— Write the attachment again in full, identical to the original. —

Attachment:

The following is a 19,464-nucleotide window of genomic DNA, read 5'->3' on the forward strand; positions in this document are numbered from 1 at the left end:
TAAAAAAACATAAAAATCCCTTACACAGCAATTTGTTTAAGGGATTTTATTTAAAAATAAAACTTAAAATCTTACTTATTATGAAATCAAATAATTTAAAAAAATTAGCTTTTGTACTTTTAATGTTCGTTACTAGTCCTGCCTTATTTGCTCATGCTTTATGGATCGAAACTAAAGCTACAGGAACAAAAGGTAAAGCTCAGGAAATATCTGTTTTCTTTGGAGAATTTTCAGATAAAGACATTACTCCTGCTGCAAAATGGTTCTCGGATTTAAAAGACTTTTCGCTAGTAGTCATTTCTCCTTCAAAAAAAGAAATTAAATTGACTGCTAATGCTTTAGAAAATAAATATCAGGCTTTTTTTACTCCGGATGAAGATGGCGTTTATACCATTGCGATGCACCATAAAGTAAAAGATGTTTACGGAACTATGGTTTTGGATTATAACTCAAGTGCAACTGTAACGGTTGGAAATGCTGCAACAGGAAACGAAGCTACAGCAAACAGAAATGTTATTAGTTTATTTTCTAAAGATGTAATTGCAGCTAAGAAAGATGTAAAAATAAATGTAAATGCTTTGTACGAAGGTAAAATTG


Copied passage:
The following is a 19,464-nucleotide window of genomic DNA, read 5'->3' on the forward strand; positions in this document are numbered from 1 at the left end:
TAAAAAAACATAAAAATCCCTTACACAGCAATTTGTTTAAGGGATTTTATTTAAAAATAAAACTTAAAATCTTACTTATTATGAAATCAAATAATTTAAAAAAATTAGCTTTTGTACTTTTAATGTTCGTTACTAGTCCTGCCTTATTTGCTCATGCTTTATGGATCGAAACTAAAGCTACAGGAACAAAAGGTAAAGCTCAGGAAATATCTGTTTTCTTTGGAGAATTTTCAGATAAAGACATTACTCCTGCTGCAAAATGGTTCTCGGATTTAAAAGACTTTTCGCTAGTAGTCATTTCTCCTTCAAAAAAAGAAATTAAATTGACTGCTAATGCTTTAGAAAATAAATATCAGGCTTTTTTTACTCCGGATGAAGATGGCGTTTATACCATTGCGATGCACCATAAAGTAAAAGATGTTTACGGAACTATGGTTTTGGATTATAACTCAAGTGCAACTGTAACGGTTGGAAATGCTGCAACAGGAAACGAAGCTACAGCAAACAGAAATGTTATTAGTTTATTTTCTAAAGATGTAATTGCAGCTAAGAAAGATGTAAAAATAAATGTAAATGCTTTGTACGAAGGTAAAATTG